In order to help managers answer those questions, I am using a framework (developed by Adam Brandeburg, Barry J. Nalebuff, but updated through Alexander Ostoerwalder) that draws on the insights of the game theory. Basically game theory is about to change the game of business, updating your model business. The point is to use this method into your quality system. The decision taking process is a process like the “maintenance” or the “production”.

The game of business is all about value: creating it and capturing it. Who are the participants in the enterprise? To describe them some Author introduce the Value Net – a schematic map designed to represent all the players in the game and the interdependencies among them.

The Value Net reveals two fundamental symmetries in the game of the business:

a) the first between customers and suppliers

b) the second between substituotors and complementors.

Managers understand intuitively the along the vertical dimension of the Value Net, there is a mixture of cooperation and competition.

This method is very interesting to manage the “process decision ” and to give a tool to analyze the reality as a game. This means to help the managers and to give a contribution to achieve a Quality Management System that can include the ” business model management” .

This is how the growers should ensure the irrigation water quality.

By | Agrofood, Food Safety | No Comments
This is how the growers should ensure the irrigation water quality, especially in leafy vegetables production

There are a lot of problems in the leafy vegetables production associated with irrigation water, including microbial risk and difficulties in water monitoring, compliance with evolving regulations and quality standards.

The fact is that the transmission of Escherichia coli O157:H7 to salad plants through spray and surface irrigation was demonstrated. [ETHAN B. SOLOMON, CATHERINE J. POTENSKI, and KARL R. MATTHEWS – Department of Food Science, Cook College, Rutgers, The State University of New Jersey, 65 Dudley Road, New Brunswick, New Jersey 08901-8520, USA]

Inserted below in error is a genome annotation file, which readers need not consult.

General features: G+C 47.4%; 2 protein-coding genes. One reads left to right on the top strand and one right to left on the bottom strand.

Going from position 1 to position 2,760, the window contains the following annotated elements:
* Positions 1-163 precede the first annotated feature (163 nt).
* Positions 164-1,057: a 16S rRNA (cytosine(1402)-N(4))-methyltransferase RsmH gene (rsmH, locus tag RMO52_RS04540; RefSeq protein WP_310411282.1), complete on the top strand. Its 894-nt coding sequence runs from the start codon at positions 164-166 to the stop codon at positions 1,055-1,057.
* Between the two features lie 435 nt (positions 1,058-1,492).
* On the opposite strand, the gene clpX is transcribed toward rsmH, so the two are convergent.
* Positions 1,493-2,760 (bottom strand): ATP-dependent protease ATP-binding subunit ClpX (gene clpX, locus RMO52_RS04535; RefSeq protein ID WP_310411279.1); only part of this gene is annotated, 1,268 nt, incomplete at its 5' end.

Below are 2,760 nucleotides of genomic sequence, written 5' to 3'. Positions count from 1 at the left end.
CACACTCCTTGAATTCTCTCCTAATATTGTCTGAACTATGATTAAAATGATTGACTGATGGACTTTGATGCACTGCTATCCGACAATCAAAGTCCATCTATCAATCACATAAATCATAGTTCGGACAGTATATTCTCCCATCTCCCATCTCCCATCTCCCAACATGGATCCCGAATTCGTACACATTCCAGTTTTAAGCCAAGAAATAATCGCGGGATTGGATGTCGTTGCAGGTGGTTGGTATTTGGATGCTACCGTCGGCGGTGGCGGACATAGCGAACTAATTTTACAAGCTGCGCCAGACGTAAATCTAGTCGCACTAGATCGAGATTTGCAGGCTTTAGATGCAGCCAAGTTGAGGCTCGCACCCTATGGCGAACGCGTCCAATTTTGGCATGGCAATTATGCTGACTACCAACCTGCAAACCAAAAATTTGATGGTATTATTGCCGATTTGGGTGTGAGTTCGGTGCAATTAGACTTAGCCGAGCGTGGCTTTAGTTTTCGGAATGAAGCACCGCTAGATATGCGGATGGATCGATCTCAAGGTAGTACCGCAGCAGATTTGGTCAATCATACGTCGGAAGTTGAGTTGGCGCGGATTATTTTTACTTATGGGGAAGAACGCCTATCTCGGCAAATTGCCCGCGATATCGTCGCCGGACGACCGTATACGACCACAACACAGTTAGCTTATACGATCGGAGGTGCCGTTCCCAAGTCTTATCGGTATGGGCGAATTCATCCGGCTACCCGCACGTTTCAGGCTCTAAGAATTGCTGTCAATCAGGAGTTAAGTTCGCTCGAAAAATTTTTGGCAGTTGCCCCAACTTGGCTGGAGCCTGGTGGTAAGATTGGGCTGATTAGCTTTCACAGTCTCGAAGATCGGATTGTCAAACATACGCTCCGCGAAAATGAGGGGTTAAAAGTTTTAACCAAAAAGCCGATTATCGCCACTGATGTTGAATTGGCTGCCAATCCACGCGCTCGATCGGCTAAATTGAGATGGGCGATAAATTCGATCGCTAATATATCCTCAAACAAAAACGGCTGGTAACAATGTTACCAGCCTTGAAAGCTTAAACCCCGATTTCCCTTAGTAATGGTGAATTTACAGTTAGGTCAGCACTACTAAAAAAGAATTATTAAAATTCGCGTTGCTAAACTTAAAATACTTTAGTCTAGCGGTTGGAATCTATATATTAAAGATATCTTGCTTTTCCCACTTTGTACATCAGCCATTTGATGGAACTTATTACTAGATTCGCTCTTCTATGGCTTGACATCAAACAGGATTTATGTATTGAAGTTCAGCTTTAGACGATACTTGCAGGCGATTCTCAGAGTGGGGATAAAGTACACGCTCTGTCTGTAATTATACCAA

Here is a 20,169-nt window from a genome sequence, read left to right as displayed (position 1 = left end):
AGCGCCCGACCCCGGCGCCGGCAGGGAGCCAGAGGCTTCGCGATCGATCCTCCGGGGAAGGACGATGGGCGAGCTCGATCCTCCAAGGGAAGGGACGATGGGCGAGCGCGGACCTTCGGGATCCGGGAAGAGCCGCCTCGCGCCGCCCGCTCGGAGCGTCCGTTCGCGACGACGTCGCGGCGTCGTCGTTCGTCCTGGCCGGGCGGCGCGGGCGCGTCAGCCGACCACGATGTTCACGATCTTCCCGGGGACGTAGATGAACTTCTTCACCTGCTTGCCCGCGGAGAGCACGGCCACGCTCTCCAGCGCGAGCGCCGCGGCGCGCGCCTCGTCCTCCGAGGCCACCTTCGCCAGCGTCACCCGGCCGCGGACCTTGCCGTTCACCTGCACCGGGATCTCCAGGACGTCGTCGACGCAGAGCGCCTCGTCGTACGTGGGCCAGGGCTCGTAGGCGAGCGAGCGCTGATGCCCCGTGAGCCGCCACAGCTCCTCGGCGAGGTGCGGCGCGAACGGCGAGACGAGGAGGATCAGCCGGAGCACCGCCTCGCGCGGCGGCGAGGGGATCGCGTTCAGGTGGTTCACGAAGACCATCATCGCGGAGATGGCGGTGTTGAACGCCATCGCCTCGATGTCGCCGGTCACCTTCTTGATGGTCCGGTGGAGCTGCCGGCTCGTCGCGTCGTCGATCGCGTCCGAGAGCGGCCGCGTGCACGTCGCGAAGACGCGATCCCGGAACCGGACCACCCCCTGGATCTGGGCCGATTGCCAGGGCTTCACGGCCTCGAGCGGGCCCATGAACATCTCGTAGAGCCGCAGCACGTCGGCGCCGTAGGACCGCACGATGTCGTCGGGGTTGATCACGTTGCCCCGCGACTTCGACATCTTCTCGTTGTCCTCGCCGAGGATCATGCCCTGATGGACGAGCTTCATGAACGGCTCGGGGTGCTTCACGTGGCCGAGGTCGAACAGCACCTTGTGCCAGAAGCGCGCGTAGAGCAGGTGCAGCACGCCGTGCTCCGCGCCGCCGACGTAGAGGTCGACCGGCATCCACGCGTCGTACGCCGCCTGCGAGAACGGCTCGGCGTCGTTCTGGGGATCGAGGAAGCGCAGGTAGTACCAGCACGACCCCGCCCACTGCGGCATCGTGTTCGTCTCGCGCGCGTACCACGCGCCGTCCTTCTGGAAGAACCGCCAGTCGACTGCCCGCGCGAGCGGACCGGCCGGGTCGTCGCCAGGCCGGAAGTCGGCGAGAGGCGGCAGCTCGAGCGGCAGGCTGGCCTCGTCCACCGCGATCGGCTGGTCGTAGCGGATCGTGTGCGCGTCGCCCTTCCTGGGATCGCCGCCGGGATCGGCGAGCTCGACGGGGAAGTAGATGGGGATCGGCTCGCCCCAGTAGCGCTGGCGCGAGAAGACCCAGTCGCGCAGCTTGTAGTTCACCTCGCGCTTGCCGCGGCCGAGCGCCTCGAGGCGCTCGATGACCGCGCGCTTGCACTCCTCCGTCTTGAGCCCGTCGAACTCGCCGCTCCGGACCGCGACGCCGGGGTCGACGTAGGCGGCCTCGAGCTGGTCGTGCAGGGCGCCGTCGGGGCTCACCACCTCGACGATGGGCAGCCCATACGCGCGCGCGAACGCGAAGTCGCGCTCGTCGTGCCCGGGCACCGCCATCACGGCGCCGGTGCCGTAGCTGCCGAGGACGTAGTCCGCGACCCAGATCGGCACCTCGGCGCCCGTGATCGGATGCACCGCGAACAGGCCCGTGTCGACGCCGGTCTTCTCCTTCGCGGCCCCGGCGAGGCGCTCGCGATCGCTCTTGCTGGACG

More generally, there is increasing evidence of the contribution of irrigation water in the contamination of produce leading to subsequent outbreaks of food borne illness. The risk is higher for leafy vegetables that will be eaten raw without cooking.

Supermarkets and Food Companies are targeting zero-risk production systems and the associated requirements for irrigation water quality have become more stringent in regulations and quality assurance schemes (QAS) followed by growers. For example, the scheme Field to Fork by Marks&Spencer, the McDonalds Standard and others, they pay a lot of attention about the acceptable limit of E.coli, requiring a monthly testing.

Usually the food safety standards require a safe water source and a sampling protocol to make sure the consistency of the E.coli results.

Why we test E.coli ?

In the baby leaf production, growers should identify water sources that are contaminated with potential pathogens through a monitoring regime and only use water free of pathogens, but the low prevalence of pathogens makes the use of faecal indicators, particularly E. coli, a more practical approach. Initially E.coli was just an indicator of Salmonella ssp.

The irrigation method could be crucial for the leafy vegetables food safety

Where growers have to use water sources of moderate quality, they can reduce the risk of contamination of the edible portion of the crop (i.e., the leaves) by treating irrigation water before use through physical or chemical disinfection systems, or avoid contact between the leaves and irrigation water through the use of drip or furrow irrigation, or the use of hydroponic growing systems.

The current alternatives available for growers to reduce microbial risks is certainly not to continue in the same way. Agronomic techniques can help the growers to eliminate the microbial risk of pathogens.